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A method of defining blood pressure (BP) status from a review of primary care patient records was developed and then validated using the case notes of a general practitioner with an interest in hypertension. Data were drawn from the records of the previous 6 years of all 65 to 80-year-old patients in the practice (n = 263). Patients were then categorised as hypertensive, normotensive or 'undetermined' by using a flowchart based on the mean of the three most recent BP measurements, antihypertensive medication and comorbidities of ischaemic heart disease, myocardial infarction, angina, oedema or cardiac failure. Mean systolic BP of > or = 160 mm Hg and/or diastolic BP of > or = 90 mm Hg were used as a threshold definition of hypertension and of BP control. Disagreement between general practitioner and the notes based definition occurred in 11% of patients (5% hypertensive, 6% normotensive). Reasons for disagreement were: controlled hypertensives with comorbidities such as angina or heart failure (4%), isolated elevated readings (3%), use of antihypertensive medication for separate indications (2%), other reasons (2%). The resulting sensitivity and specificity was 86% and 88% respectively. Including the recording of a diagnosis of hypertension in the definition increased the sensitivity to 98% with specificity unchanged at 88%. Actual sensitivity of the instrument when used in other practices is likely to lie between 88% and 98% depending on the quality of the doctor's recording of the diagnosis of hypertension. These findings suggest that data from primary care case notes can provide a ready and valid means of defining cases of hypertension for studying the management of hypertension in primary care and for research purposes.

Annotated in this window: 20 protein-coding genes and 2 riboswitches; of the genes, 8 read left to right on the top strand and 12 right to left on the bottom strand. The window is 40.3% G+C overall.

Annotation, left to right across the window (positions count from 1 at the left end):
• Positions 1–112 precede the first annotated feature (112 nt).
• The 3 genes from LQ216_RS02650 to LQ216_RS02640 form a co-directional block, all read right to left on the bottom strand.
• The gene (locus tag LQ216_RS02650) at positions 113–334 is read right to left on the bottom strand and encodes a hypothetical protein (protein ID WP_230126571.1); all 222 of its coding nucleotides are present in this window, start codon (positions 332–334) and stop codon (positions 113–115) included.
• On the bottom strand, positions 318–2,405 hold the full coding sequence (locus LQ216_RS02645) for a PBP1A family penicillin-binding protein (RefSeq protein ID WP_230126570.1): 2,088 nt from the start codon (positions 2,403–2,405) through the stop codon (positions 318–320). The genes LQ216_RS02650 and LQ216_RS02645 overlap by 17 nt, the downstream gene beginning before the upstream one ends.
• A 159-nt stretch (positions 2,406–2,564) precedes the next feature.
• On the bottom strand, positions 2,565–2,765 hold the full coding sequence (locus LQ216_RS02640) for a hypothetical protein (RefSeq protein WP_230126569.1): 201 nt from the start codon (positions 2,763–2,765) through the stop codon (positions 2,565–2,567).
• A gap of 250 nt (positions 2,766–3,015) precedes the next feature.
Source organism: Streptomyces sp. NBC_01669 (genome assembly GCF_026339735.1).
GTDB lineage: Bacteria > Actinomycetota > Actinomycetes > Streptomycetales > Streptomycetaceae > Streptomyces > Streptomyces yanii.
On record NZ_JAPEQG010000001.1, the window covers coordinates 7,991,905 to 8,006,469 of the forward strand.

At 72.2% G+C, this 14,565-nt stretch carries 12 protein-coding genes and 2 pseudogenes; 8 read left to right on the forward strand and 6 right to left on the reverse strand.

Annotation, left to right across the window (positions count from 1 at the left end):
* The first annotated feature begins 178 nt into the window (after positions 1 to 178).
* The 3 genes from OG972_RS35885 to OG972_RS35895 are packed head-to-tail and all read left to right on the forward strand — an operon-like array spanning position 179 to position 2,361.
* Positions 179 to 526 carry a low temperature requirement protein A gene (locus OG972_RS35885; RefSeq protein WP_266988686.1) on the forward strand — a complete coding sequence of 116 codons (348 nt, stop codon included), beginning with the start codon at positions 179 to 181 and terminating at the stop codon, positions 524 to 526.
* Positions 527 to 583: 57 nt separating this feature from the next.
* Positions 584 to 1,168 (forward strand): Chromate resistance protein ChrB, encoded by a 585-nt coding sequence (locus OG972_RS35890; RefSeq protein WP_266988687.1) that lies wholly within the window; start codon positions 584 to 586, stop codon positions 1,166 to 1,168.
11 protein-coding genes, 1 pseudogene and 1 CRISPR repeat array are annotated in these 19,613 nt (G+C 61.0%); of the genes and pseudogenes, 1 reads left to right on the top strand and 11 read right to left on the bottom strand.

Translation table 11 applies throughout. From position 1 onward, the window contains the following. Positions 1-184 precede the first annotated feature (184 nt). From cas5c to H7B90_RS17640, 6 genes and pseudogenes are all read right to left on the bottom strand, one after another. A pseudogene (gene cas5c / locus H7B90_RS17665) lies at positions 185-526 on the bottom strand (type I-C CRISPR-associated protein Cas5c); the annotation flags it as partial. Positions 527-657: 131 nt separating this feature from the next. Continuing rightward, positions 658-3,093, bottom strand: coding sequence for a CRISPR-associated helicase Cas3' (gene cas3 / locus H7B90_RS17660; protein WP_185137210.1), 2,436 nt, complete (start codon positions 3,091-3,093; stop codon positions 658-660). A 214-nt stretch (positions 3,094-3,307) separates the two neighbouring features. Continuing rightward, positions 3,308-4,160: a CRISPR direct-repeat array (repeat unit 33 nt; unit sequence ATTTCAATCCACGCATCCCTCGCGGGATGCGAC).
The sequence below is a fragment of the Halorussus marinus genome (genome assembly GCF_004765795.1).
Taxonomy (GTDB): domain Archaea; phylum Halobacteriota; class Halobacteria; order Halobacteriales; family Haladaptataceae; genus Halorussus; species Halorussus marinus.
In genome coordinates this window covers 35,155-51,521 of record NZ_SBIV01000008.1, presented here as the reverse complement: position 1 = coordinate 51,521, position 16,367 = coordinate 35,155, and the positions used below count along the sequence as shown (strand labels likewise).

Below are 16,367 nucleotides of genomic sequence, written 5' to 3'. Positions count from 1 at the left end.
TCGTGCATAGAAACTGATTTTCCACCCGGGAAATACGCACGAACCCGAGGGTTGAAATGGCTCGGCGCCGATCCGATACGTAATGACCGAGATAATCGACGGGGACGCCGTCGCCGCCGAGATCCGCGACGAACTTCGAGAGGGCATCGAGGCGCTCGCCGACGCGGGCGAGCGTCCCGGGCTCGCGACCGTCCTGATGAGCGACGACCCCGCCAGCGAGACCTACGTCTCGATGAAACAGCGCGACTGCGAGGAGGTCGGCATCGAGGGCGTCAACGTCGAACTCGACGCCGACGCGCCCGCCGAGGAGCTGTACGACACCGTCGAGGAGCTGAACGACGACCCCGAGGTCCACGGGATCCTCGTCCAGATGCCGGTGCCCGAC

Type

Journal article

Journal

J Hum Hypertens

Publication Date

03/1997

Volume

11

Pages

193 - 199

Keywords

Aged, Aged, 80 and over, Decision Trees, Family Practice, Female, Humans, Hypertension, Male, Medical Records, Medical Records Systems, Computerized, Observer Variation, Prevalence, Sensitivity and Specificity